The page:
In Toronto, the Liberals are projected to have between 44.1% and 50.5% support, enough to give them between 15 and 20 of the region's 22 seats. The PCs should finish second in the vote count with between 26.4% and 29.9%, but third in the seat count with between zero and three seats. The NDP, which has rallied in Toronto in the final stages of the campaign, should take between 20.6% and 24% of the vote and between two and four seats. The Greens are projected to take between 2.1% and 3.7% of the vote, their weakest region.
|Regional projection tracker|
In the 905 area code, which stretches from the Toronto-area suburbs through to Hamilton and Niagara Falls, the Liberals are projected to narrowly edge out the PCs with between 35.9% and 41.1% support. Their seat haul is projected to be between 16 and 18 seats. The PCs should take between 35.2% and 40% of the vote and win between eight and 11 seats. The NDP is projected to win five or six seats with between 19.5% and 22.7% support. The Greens should take between 2.6% and 4.6% of the vote. Support levels have been the most static in the 905 throughout the campaign.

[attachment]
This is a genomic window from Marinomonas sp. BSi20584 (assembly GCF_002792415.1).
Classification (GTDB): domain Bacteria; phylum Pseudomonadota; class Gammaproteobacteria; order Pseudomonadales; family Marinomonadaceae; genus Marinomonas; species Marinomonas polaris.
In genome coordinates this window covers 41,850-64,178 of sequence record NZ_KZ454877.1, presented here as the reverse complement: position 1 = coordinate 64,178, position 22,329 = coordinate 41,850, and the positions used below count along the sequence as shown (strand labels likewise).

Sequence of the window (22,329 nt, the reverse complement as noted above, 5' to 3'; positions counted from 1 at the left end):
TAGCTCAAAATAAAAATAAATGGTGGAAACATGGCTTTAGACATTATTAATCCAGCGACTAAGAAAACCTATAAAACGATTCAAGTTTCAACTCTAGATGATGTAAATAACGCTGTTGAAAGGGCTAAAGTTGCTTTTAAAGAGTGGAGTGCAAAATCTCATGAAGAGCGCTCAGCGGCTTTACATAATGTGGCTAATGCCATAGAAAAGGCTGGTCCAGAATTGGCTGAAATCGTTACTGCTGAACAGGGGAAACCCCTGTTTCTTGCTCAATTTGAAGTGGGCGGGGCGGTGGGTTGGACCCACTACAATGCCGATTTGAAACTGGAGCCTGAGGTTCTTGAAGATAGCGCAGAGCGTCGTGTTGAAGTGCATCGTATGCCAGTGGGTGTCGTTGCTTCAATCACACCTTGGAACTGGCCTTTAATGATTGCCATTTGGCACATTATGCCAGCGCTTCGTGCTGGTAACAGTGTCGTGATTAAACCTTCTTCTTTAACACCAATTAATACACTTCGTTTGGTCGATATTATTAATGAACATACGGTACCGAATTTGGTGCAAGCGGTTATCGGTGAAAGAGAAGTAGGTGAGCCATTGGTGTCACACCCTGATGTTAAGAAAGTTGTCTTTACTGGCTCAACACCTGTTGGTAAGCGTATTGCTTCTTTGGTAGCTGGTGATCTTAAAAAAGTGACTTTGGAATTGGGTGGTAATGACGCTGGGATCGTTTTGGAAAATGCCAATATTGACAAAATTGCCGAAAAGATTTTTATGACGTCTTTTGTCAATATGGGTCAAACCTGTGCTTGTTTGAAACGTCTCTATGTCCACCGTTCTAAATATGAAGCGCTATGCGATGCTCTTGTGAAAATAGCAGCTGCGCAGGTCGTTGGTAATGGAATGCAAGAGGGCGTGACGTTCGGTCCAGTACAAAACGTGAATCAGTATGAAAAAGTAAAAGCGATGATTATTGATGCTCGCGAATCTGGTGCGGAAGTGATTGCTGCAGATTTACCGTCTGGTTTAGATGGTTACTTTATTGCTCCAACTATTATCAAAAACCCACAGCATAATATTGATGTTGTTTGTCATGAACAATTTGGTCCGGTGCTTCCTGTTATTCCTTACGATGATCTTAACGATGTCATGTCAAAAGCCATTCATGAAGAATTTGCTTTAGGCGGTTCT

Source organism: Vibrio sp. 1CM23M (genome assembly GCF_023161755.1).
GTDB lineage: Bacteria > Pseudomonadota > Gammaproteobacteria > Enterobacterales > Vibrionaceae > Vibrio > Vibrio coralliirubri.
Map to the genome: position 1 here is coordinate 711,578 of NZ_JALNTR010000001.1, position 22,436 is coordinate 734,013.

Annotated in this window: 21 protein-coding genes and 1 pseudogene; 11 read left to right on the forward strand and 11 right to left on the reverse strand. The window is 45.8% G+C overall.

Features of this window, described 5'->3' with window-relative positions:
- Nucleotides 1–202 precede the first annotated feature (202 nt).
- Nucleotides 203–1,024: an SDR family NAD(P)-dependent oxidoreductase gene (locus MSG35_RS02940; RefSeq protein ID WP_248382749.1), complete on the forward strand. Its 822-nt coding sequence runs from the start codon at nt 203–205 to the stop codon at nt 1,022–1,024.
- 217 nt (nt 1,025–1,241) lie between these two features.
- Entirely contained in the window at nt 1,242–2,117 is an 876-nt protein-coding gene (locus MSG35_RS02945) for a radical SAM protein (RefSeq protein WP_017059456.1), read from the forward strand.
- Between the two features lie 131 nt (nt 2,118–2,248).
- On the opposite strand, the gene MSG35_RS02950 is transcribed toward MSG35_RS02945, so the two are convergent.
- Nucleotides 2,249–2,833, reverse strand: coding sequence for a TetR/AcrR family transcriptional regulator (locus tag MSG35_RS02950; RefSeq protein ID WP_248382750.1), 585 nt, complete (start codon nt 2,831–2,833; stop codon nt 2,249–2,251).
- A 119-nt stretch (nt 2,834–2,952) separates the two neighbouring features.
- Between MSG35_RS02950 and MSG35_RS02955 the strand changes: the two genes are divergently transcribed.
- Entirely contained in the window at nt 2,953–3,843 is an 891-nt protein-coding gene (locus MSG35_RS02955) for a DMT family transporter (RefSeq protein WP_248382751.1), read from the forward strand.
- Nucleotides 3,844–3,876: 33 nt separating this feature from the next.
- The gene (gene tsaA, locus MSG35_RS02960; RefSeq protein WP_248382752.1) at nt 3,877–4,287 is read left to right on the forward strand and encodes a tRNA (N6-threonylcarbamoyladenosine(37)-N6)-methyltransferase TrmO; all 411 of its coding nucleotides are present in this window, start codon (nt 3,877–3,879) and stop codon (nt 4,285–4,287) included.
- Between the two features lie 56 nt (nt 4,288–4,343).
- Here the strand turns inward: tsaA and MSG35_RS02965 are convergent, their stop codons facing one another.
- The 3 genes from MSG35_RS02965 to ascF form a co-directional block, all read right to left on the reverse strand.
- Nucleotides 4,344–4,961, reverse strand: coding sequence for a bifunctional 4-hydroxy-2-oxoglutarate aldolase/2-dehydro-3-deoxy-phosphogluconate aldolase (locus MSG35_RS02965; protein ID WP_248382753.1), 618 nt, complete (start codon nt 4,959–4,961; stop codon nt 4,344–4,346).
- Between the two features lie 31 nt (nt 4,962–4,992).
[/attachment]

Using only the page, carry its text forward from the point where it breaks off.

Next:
The Progressive Conservatives have the most support in Eastern Ontario with between 40.1% and 45.5% of the vote, which should net them between seven and nine seats. The Liberals closed the gap in the last week of the campaign, and are projected to take between 35.7% and 40.9% of the vote, getting them between five and seven seats. The NDP is projected to remain seatless in the region with between 15.4% and 17.9% of the vote, while the Greens finish fourth with between 2.4% and 4.3% support.